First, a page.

Blog Post

The Russian Dolls of Language

It irks me that I was not more sensitive to Tagalog’s status as a dominant and dominating language until I’ve now returned to the Philippines as a literary scholar.

This is in part because I didn’t spend much time in non-Tagalog speaking regions of the Philippines growing up, but also because I’m so used to thinking of Tagalog as a “minor” language in an American context. But a number of recent events have forced me to undergo a reevaluation of the language I first learned to speak.

The first was watching Patikul at the Cinemalaya Philippine Independent Film Festival, a movie about a group of parents protecting teachers under threat from Muslim terrorists in the Southern region of the Philippines. The movie is primarily in Tagalog, with English as a secondary language for instructional contexts. But the characters also occasionally speak in a language I wasn’t familiar with, which I was informed is Kamayo by a friend from the region. But the language is only used for local color, as the characters only speak occasional phrases in Kamayo while the rest of their dialogue is in Tagalog, in an area where the latter language is hardly spoken.

More fascinatingly, many of the scenes involve Muslim characters talking to other Muslims, contexts where it’s unlikely that people from the region would speak in Kamayo, as this is a langauge mainly used for Muslim to non-Muslim interaction. Rather, the characters would be much more likely to use Tausug, the vernacular of many Muslims in the province of Sulu where Patikul is set.

The movie thus suppresses Kamayo and Tausug in favor of the more metropolitan Tagalog, the language of the Philippine capital and the actors appearing in the movie. But even more interestingly, Patikul neatly demonstrates a multiplicity of metropoles and a hierarchy of metropolitan languages. As Tagalog is suppressed by English in an international context, Kamayo is suppressed by Tagalog in Manila and Tausug by Kamayo in metropolitan contexts in Sulu.

Reviews of Patikul have been overwhelmingly positive, and no one to my knowledge has presented the movie’s unrealistic depiction of language use as a problem, which I suppose is also the case for any number of films set in non-English speaking countries where the characters speak English. Aside from any number of arguments that can be made about the gap between the “real” and representational as a result of these linguistic discrepancies, I find myself thinking a lot more of their material consequences, perhaps because I am currently in regular contact with people who speak languages that rank even lower in the metropolitan hierarchy than Tagalog.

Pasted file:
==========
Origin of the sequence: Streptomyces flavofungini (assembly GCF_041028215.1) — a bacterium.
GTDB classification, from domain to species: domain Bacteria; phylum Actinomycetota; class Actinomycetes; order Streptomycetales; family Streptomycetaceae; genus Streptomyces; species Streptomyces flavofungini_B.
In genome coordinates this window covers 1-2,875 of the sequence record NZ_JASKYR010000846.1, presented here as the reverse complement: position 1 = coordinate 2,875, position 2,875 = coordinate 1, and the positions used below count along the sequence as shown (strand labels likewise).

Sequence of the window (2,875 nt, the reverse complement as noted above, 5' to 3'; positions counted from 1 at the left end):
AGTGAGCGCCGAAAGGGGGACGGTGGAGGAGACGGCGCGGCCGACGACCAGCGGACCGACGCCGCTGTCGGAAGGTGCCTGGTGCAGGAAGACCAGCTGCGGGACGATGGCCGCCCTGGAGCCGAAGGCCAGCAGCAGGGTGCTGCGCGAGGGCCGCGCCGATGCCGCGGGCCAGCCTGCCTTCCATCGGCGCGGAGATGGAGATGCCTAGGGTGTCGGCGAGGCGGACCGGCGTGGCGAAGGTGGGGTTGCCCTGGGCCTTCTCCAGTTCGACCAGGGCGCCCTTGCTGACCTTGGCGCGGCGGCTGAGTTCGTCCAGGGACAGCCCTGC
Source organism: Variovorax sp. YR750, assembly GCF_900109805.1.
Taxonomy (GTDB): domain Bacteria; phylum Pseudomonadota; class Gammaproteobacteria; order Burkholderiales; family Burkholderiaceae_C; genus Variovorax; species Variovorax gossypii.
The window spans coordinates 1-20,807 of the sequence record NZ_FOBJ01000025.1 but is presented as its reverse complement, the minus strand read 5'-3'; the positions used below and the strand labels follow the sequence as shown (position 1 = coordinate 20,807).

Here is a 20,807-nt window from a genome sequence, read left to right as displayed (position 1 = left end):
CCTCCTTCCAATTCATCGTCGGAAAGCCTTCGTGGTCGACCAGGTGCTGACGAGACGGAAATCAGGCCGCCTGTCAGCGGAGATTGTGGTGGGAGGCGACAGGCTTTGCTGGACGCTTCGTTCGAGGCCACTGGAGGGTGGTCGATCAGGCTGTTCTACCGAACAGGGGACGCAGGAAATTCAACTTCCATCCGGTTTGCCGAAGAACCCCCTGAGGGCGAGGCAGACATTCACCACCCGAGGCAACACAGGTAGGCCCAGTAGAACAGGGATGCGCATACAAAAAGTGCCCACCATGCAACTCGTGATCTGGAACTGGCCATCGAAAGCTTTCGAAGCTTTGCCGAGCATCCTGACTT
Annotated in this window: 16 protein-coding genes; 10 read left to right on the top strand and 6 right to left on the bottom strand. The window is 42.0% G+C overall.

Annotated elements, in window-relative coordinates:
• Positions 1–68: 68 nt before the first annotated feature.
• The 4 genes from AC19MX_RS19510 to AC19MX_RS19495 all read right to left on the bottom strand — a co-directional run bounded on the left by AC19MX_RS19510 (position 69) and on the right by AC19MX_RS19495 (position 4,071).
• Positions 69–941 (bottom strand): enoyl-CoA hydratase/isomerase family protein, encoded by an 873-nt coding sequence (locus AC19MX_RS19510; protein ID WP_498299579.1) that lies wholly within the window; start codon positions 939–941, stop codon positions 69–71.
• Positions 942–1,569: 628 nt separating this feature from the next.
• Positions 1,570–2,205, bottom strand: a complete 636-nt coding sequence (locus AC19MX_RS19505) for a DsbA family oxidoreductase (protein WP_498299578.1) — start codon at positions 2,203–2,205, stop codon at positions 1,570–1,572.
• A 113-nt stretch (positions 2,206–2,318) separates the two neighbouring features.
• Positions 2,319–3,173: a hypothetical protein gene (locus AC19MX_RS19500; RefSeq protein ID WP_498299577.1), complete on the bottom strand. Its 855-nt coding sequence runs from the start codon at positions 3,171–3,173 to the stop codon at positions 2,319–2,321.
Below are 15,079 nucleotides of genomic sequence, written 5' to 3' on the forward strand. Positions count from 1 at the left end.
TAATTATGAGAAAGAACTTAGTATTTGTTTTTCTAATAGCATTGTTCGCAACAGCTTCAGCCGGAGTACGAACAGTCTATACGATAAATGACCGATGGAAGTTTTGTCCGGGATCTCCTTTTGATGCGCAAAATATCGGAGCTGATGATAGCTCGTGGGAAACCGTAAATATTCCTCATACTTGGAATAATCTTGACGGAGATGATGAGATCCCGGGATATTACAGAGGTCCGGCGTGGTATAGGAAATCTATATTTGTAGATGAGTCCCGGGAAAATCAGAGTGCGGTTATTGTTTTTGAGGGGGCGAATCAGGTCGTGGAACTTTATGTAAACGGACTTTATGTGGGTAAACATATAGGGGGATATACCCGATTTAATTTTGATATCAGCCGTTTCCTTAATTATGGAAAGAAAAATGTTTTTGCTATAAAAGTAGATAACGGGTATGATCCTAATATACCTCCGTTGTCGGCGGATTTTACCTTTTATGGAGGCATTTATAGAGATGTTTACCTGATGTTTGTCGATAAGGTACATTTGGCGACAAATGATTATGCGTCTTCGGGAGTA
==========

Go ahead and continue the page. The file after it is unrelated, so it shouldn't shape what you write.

I am currently in the northern Ifuago region of the Philippines where rice terraces were carved into mountains two thousand years ago. This is the view outside my window:


There’s no Internet here so I will alas be down the mountain by the time this post is published, but aside from the breathtaking rice terraces, this region is also home to a linguistic condition similar to that in Patikul, but with two other languages—Ifuagao and Ilocano—representing Tausug and Kamayo as the least and second least widely-spoken languages that are prevalent in the area.

One of workers in the inn where I’m staying is a woman who, aside from English and Tagalog, speaks Ilocano, Ifugao, Kapampangan, and Pangasinan. These are all related languages except for English, but I think about how much better her economic prospects would be if she spoke English, French, Spanish, Portugese, and Italian. This contrast demonstrates the anciliary benefits of living in areas where the language one learns to speak is known by many people and thus economically advantageous. Just think of how much money is spent learning and paying people to teach widely-spoken and economically beneficial langauges compared to ones that few people speak. It’s no wonder that as beautiful as the Ifugao and Sulu regions are, and as strong family and community ties may be, droves of people leave these and other places for the crowded, alien, and often polluted conditions of the metropole.

Graduate Student, Cornell University
Meredith Ramirez Talusan is a graduate student in the comparative literature program at Cornell University and Managing Editor of Arcade Conversations. She is also a writer, visual artist, and occasional designer.